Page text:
FBI planned a sting against An0m cryptophone users over drinks with Australian investigators

by Joseph K. Clark

Three years ago, the FBI began planning a sophisticated sting that led to the arrests of 800 suspected organized criminals in raids worldwide. The targets were organized crime groups that had placed their trust in an encrypted phone application called An0m to arrange drug deals, kidnappings, and assassinations. Police this week carried out hundreds of searches and seized drugs, firearms, luxury vehicles, and cash in coordinated operations across multiple countries.

An informer working for the FBI sold An0m Android phones on the black market, claiming it offered users highly secure encrypted messaging services. More than 9,000 encrypted devices were circulated when law enforcement agencies pulled the plug on the network on 7 June 2021. Its users had no idea that the FBI had created An0m and that their messages were being collected and analyzed by specialists from the Australian Federal Police (AFP) in Canberra and the FBI in San Diego.

Phantom Secure

The FBI operation codenamed Trojan Shield, originated in 2017 when the FBI office in San Diego began investigating the Canadian cryptophone company Phantom Secure. The investigation revealed that Phantom Secure, run by Vincent Ramos, was supplying secure BlackBerry devices to criminal organizations offering criminals secure communications that law enforcement could not intercept. The FBI arrested Ramos in March 2018 in an operation with the Australian Federal Police and the Canadian Mounties.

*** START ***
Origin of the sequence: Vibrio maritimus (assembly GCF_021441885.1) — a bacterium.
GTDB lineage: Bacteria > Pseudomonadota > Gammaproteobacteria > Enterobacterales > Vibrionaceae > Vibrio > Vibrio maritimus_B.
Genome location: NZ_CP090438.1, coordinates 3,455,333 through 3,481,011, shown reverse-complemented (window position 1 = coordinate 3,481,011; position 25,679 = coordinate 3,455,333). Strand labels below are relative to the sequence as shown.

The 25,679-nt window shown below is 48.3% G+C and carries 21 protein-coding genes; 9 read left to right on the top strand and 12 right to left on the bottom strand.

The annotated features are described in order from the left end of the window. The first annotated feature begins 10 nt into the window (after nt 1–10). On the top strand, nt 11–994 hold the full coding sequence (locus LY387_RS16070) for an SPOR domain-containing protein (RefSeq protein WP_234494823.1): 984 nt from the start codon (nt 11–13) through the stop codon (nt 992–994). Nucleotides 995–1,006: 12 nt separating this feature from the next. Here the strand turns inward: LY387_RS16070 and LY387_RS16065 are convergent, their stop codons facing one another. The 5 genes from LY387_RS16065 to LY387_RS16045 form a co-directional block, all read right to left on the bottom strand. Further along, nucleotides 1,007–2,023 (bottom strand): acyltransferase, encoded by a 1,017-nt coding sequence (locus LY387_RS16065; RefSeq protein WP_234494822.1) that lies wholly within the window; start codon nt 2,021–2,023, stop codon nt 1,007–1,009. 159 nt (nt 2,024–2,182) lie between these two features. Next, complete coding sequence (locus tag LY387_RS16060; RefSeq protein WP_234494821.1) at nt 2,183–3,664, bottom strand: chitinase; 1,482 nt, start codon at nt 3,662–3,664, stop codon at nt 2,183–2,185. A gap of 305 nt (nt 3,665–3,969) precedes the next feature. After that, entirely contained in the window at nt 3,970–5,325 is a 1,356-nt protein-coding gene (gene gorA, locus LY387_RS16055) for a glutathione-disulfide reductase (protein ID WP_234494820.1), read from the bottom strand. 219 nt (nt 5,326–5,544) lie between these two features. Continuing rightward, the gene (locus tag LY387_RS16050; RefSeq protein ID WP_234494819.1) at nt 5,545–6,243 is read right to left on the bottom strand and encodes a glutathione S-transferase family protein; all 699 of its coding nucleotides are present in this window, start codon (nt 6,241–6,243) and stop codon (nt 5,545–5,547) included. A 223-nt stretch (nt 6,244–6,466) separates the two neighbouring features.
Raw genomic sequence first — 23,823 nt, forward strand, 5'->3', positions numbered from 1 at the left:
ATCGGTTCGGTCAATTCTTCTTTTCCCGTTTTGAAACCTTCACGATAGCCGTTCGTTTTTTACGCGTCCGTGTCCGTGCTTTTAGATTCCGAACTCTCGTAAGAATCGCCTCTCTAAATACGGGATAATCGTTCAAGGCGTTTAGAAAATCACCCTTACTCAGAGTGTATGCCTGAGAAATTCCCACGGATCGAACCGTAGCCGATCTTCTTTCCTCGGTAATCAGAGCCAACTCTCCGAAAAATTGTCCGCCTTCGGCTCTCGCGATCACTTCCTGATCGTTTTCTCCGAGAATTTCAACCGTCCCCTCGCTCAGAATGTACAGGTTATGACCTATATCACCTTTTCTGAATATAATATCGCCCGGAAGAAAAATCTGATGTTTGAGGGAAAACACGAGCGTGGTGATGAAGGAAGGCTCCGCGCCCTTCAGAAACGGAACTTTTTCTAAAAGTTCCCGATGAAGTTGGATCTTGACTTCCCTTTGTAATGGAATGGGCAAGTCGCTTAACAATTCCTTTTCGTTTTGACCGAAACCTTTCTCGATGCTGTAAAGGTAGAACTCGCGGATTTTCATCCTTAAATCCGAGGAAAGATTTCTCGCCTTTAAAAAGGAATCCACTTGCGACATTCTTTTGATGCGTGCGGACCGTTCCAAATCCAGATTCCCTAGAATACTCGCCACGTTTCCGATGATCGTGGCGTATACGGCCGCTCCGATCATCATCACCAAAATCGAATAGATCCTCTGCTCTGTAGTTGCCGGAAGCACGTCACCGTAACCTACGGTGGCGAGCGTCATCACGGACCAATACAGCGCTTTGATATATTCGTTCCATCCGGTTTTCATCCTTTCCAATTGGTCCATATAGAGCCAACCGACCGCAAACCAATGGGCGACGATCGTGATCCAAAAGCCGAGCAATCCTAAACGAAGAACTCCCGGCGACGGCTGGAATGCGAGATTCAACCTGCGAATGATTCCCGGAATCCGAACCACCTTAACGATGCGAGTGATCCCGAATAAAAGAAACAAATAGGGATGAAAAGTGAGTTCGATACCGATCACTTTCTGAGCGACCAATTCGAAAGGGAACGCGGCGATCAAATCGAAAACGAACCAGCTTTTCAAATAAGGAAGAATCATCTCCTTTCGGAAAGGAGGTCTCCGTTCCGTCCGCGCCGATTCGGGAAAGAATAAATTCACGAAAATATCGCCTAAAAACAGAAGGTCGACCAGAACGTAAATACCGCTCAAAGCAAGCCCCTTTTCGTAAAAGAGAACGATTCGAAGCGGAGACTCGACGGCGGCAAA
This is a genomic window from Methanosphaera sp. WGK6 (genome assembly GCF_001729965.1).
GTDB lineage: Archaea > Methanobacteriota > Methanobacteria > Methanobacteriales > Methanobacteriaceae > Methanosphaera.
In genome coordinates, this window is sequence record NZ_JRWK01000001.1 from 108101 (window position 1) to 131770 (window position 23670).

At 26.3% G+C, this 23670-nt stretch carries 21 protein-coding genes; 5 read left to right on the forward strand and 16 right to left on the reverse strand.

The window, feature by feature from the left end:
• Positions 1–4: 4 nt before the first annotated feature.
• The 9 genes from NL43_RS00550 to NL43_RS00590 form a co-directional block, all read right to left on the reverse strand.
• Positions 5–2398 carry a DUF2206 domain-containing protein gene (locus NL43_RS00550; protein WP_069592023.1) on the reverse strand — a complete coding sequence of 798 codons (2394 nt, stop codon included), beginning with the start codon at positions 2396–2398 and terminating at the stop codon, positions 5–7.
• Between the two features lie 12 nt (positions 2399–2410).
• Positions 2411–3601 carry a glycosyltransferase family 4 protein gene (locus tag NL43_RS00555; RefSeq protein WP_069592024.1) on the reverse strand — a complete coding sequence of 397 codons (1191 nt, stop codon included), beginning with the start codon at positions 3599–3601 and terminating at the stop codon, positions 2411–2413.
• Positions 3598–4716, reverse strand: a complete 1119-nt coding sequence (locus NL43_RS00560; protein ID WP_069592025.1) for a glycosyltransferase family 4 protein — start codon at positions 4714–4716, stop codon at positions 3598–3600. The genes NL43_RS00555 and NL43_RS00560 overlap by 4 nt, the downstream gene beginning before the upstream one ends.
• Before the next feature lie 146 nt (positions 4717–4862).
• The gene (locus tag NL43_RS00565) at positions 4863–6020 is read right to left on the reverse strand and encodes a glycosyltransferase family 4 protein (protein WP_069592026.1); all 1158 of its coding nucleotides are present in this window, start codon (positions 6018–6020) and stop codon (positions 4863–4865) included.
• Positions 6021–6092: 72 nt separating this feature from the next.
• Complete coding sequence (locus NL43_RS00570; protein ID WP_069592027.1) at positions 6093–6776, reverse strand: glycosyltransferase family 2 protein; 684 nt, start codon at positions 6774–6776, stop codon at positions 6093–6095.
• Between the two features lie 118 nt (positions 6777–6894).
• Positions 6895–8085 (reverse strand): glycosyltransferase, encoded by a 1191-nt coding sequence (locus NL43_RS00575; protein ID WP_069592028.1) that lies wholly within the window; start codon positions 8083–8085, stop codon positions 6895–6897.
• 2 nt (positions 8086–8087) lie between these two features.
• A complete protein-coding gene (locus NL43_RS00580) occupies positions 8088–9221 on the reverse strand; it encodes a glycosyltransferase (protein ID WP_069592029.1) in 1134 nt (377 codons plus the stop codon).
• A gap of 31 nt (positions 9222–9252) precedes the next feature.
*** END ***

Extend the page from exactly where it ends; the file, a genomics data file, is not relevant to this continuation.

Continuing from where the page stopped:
The takedown left a gap in the market for encrypted phones, particularly in Australia, where there were an estimated 14,000 users of Phantom Secure involved in drug imports and money laundering.

That gap provided an opportunity for law enforcement. The Australian Federal Police hatched the idea for a follow-up operation with FBI colleagues over drinks.

The idea, said Suzanne Turner, the FBI special agent responsible for the San Diego field office, was to create a new encrypted phone network to compete with others, such as Sky ECC and EncroChat, that criminal groups used.

Australian investigators

“Realising the marketplace is a small, close-knit community, the investigative team came up with an innovative solution to exploit the criminal organizations’ vulnerabilities: to create our own closed encrypted platform to offer the criminal organizations a Trojan horse of sorts,” she told a press conference.

Confidential Human Source

The FBI’s San Deigo office recruited a Confidential Human Source (CHS) following the Phantom Secure shutdown to implement the operation.

The un-named source had previously supplied Phantom Secure phones and another secure phone, Sky ECC, to organized criminal groups.

The CHS had already begun developing “next-generation” encryption technology to compete in the market for cryptophones.

TAFP assistant commissioner Nigel Ryan said that the app modified phones  and the An0m platform had been under development for a “considerable time” before law enforcement became involved,

The FBI had developed a platform to capture encrypted communications from An0m but lacked a way of decrypting the messages.

The AFP was able to step in, said Ryan, adding: “We had a very smart individual within the Australian Federal Police who was able to produce some technology that was able to allow us to access, decrypt, and read these messages in real-time.”

The specialist, working from the living room of his home in Canberra, cracked the problem. He could send encrypted messages between two phones and display the unencrypted messages on his laptop in real time.